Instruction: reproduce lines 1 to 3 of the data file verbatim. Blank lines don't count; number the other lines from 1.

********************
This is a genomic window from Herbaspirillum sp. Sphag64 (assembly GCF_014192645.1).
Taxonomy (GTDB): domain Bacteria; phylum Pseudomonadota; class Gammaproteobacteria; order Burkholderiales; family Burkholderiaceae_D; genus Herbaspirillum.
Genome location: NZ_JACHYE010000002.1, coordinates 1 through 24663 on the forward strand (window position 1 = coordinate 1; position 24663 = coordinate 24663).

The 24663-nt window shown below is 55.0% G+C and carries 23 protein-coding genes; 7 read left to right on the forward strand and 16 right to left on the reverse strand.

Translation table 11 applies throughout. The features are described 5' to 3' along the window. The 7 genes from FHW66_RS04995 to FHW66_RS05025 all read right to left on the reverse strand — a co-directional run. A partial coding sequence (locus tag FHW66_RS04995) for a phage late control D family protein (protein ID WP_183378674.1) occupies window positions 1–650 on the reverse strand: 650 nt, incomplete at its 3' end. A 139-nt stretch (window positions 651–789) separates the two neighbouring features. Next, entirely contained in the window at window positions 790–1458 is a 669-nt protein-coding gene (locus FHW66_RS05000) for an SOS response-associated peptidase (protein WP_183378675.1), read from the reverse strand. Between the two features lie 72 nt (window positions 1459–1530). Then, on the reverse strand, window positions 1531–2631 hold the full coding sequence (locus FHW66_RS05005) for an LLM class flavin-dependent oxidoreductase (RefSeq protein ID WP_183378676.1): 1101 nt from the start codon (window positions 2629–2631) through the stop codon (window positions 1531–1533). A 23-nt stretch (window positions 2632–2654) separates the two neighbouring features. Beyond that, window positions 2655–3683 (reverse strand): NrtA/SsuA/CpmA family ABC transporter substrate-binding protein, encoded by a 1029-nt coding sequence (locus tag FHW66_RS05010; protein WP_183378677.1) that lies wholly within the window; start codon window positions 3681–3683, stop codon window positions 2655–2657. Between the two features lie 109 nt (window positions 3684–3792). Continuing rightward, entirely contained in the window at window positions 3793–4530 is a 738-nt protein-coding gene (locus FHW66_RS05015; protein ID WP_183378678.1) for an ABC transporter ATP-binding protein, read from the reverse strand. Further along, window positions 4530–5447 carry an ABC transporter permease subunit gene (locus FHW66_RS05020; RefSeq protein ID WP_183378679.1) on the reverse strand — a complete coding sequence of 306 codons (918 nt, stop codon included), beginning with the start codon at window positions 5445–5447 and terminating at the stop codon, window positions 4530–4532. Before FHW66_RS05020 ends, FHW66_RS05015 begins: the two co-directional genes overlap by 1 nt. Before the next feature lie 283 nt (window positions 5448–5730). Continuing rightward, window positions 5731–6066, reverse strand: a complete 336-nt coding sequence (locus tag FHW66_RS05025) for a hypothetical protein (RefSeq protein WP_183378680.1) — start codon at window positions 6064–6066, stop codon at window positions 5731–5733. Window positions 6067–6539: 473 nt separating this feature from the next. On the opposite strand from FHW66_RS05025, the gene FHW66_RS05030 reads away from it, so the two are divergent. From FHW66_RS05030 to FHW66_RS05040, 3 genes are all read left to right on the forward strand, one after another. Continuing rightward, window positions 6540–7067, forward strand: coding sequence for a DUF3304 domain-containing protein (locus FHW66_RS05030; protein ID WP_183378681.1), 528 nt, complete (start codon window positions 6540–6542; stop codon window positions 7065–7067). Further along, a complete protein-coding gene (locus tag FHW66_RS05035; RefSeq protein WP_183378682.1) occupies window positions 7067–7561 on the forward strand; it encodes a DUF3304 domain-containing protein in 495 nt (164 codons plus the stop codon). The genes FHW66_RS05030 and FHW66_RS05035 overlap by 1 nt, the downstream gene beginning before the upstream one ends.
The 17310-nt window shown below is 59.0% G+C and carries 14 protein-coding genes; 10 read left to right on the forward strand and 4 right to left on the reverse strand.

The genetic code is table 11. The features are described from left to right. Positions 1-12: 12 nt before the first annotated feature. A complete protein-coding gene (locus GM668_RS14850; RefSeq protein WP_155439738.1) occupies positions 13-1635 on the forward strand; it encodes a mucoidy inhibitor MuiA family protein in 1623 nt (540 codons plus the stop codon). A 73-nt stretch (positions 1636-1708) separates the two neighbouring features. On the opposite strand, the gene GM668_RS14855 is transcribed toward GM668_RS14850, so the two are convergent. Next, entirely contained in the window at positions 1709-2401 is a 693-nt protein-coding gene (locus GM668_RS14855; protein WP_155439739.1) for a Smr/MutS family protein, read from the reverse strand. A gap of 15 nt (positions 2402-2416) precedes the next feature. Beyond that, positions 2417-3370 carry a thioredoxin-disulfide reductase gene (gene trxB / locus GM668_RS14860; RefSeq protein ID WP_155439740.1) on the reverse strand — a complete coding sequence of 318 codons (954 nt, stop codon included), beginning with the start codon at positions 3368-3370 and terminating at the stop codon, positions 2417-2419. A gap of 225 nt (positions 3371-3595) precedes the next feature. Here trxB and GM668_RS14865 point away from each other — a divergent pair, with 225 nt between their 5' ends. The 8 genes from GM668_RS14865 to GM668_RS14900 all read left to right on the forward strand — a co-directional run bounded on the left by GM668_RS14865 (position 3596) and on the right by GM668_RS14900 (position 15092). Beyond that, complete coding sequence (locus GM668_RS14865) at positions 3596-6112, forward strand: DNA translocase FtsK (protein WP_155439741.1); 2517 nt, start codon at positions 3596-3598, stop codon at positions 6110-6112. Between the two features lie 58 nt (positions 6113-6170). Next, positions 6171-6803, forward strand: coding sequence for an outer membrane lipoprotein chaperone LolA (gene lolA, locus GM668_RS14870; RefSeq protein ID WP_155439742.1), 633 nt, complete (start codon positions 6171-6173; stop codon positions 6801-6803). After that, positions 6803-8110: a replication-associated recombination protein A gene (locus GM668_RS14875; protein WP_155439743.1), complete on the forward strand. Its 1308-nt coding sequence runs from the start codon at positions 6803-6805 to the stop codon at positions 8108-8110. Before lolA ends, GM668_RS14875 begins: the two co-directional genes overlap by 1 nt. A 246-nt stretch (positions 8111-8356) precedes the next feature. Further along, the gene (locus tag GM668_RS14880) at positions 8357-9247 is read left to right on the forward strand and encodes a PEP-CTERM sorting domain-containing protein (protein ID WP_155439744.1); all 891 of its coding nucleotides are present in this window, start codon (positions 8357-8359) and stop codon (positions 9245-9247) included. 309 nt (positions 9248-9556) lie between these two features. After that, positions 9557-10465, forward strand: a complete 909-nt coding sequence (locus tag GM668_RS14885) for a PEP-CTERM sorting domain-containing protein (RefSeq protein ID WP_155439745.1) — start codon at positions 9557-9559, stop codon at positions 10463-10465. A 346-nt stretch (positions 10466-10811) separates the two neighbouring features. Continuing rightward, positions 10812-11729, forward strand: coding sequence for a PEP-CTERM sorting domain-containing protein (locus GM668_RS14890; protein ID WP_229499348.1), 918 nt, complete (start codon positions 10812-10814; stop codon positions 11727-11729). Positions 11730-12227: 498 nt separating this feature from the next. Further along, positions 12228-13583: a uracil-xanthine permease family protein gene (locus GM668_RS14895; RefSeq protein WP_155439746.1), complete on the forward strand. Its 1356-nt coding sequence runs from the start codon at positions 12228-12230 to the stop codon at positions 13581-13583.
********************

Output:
This is a genomic window from Herbaspirillum sp. Sphag64 (assembly GCF_014192645.1).
Taxonomy (GTDB): domain Bacteria; phylum Pseudomonadota; class Gammaproteobacteria; order Burkholderiales; family Burkholderiaceae_D; genus Herbaspirillum.
Genome location: NZ_JACHYE010000002.1, coordinates 1 through 24663 on the forward strand (window position 1 = coordinate 1; position 24663 = coordinate 24663).